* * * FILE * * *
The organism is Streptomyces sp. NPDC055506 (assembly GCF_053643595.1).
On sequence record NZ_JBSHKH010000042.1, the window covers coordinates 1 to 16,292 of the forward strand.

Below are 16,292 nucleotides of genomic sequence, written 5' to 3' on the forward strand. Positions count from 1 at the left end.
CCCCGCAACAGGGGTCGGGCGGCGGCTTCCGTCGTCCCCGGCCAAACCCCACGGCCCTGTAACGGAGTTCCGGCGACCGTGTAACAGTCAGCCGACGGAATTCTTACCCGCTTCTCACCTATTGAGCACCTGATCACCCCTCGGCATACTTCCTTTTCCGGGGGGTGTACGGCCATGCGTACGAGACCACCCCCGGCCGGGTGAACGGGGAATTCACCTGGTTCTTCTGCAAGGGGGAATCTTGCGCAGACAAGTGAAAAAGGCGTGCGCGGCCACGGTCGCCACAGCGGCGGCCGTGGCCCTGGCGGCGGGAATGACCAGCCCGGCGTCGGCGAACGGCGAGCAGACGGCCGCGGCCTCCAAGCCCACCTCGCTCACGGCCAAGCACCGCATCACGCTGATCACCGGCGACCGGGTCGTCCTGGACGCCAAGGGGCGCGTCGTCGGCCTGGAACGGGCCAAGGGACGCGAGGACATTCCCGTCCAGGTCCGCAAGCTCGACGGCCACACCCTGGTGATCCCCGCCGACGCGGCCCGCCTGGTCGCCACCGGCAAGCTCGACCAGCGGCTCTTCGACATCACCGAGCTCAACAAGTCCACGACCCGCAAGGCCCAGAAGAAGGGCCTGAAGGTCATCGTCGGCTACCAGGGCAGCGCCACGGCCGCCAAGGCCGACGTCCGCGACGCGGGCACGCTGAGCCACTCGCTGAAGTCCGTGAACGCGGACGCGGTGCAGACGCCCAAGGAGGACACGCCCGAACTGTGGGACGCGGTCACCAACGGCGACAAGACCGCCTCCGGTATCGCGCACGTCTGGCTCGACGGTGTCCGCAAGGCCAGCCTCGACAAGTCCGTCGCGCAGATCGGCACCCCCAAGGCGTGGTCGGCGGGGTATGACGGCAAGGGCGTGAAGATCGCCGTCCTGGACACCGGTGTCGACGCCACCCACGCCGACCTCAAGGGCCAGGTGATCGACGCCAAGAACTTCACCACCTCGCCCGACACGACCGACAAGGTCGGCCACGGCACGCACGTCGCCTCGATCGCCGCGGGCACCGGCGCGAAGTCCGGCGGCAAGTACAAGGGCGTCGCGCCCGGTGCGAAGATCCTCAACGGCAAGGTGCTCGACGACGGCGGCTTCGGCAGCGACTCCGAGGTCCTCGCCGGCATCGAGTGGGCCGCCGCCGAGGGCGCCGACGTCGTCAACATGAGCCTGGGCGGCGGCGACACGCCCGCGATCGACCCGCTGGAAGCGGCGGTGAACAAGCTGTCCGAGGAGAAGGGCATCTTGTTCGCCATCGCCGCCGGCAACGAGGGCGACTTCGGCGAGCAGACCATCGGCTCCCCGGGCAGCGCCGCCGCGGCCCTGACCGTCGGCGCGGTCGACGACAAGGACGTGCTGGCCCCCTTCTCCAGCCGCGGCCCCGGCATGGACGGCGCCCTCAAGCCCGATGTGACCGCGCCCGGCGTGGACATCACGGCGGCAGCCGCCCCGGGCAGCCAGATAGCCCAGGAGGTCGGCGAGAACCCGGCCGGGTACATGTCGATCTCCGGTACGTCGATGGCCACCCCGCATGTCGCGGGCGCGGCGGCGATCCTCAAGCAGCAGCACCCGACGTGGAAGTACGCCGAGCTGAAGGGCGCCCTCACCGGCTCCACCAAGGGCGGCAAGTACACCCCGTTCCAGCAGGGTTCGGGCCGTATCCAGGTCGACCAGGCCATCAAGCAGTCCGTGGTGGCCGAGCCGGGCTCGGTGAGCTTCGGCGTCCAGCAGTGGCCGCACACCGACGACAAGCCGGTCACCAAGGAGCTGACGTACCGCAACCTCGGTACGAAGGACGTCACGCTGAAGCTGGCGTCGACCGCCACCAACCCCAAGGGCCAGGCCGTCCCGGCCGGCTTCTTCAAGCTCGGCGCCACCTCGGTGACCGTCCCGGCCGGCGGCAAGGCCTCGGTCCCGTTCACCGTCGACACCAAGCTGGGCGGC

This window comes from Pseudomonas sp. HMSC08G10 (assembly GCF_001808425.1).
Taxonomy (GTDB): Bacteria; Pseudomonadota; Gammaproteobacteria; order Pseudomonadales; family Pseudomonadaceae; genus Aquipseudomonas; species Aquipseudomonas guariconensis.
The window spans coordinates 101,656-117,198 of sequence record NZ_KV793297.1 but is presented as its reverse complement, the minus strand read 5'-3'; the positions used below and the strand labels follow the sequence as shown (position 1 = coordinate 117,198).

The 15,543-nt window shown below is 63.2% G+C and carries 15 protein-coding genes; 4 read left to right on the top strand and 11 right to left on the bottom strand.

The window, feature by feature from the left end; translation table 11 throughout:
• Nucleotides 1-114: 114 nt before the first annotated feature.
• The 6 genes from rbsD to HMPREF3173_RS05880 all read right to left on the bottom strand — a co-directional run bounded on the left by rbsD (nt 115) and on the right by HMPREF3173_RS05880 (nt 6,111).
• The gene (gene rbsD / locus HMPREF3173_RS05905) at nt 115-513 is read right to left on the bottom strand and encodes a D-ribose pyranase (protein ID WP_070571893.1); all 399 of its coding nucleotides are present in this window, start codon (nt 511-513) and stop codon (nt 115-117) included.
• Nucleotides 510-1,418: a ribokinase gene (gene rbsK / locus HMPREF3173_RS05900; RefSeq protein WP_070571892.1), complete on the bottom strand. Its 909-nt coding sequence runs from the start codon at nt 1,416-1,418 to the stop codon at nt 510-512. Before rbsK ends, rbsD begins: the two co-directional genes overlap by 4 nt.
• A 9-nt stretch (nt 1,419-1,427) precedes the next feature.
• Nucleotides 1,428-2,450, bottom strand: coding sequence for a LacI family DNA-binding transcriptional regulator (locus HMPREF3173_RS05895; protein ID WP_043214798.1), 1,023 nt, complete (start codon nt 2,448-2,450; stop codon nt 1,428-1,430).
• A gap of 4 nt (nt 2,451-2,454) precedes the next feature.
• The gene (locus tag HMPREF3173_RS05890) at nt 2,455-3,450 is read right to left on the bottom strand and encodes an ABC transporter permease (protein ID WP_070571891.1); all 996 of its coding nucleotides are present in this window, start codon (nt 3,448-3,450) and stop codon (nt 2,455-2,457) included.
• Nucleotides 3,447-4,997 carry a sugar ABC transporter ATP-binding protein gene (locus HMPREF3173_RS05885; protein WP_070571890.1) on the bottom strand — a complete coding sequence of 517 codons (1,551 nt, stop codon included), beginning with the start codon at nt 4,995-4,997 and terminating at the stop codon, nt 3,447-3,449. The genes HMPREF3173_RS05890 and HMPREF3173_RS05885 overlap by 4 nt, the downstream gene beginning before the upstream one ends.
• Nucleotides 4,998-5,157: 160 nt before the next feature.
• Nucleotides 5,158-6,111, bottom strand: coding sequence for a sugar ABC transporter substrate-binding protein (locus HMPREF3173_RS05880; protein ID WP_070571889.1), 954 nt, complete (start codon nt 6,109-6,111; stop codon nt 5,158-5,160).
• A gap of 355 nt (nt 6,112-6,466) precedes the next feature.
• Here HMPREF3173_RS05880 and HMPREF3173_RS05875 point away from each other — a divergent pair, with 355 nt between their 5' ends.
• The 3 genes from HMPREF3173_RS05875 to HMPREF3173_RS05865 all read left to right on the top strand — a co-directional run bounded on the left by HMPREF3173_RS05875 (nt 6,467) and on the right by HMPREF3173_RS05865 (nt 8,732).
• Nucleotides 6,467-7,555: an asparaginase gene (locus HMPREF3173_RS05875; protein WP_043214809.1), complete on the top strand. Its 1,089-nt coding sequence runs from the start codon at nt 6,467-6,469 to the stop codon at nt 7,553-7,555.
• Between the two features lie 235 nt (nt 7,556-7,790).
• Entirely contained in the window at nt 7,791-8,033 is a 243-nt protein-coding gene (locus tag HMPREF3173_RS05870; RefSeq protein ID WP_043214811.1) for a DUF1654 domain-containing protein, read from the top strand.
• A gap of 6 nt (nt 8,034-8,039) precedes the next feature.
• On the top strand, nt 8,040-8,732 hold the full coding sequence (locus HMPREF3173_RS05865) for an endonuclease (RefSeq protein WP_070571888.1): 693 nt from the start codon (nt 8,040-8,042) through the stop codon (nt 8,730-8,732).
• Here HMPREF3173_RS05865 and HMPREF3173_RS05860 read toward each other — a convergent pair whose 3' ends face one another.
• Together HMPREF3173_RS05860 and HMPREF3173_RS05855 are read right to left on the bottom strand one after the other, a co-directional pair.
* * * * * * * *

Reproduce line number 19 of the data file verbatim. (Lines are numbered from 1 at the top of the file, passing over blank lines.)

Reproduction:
• Nucleotides 4,998-5,157: 160 nt before the next feature.